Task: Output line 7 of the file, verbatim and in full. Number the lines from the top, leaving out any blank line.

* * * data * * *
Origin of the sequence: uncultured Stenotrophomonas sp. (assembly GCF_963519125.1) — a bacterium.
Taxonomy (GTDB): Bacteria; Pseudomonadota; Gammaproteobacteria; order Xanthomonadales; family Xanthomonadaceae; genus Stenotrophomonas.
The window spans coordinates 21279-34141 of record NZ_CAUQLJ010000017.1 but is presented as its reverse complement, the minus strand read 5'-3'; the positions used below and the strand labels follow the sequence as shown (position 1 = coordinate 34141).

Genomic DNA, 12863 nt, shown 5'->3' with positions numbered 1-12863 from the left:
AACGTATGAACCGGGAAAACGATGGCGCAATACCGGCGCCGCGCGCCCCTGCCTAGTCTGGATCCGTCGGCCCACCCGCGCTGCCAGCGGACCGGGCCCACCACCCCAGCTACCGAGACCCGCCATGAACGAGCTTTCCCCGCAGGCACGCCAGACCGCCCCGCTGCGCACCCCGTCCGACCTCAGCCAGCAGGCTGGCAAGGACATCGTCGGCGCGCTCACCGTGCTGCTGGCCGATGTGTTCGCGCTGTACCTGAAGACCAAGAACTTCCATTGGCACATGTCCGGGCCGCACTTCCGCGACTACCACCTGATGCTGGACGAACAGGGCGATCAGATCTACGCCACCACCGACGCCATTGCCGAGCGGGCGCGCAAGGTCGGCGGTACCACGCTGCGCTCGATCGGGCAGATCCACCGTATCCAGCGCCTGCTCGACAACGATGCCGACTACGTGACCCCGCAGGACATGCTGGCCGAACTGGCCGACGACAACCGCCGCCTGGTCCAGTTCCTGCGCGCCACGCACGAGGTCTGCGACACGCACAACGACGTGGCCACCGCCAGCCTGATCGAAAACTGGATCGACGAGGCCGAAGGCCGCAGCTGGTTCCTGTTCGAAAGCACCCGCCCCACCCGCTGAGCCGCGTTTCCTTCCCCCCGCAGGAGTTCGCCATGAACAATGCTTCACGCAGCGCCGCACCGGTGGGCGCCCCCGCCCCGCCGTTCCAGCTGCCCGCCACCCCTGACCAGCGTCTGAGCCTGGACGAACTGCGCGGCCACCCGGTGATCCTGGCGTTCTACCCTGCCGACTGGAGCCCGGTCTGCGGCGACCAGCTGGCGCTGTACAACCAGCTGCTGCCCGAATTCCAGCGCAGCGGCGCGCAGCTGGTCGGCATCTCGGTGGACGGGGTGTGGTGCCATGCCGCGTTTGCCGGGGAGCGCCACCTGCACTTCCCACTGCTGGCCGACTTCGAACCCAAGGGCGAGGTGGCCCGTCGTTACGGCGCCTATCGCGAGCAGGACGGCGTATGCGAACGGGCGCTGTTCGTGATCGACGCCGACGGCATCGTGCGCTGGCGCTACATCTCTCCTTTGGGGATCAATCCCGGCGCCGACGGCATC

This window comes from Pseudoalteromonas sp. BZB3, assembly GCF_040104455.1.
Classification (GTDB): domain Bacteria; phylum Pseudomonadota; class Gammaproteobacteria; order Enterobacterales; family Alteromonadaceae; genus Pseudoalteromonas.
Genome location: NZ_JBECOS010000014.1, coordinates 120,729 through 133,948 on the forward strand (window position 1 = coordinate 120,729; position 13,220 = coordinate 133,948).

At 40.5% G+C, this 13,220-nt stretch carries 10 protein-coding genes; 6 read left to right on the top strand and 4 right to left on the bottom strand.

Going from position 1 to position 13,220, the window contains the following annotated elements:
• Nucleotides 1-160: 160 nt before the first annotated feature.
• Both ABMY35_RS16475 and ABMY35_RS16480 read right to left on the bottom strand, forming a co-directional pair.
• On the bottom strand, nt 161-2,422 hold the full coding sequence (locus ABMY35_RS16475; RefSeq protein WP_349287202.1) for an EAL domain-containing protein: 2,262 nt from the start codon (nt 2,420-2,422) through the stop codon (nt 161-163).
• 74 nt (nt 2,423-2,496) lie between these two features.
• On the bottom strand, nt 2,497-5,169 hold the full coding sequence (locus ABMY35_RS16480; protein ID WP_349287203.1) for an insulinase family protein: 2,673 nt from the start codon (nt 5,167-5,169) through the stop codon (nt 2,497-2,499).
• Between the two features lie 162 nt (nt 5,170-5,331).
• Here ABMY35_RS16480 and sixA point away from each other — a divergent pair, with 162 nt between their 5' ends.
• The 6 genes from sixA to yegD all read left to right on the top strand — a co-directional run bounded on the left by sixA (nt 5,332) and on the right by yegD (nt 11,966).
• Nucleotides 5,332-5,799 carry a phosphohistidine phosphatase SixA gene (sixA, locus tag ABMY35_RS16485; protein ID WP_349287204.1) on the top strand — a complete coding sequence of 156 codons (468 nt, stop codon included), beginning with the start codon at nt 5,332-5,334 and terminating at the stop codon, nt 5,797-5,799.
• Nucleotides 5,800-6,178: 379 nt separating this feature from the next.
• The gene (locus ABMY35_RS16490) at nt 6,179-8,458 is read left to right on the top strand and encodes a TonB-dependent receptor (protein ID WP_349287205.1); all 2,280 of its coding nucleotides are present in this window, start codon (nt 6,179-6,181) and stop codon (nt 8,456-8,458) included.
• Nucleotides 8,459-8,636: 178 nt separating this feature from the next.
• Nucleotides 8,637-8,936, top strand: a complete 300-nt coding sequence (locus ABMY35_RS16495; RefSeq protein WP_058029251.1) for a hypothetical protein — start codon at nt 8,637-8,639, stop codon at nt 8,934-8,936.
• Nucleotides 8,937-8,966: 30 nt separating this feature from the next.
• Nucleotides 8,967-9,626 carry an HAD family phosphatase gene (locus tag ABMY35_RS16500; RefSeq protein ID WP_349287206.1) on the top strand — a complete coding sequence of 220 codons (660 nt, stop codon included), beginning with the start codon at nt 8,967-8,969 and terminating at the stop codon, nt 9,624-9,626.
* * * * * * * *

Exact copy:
Classification (GTDB): domain Bacteria; phylum Pseudomonadota; class Gammaproteobacteria; order Enterobacterales; family Alteromonadaceae; genus Pseudoalteromonas.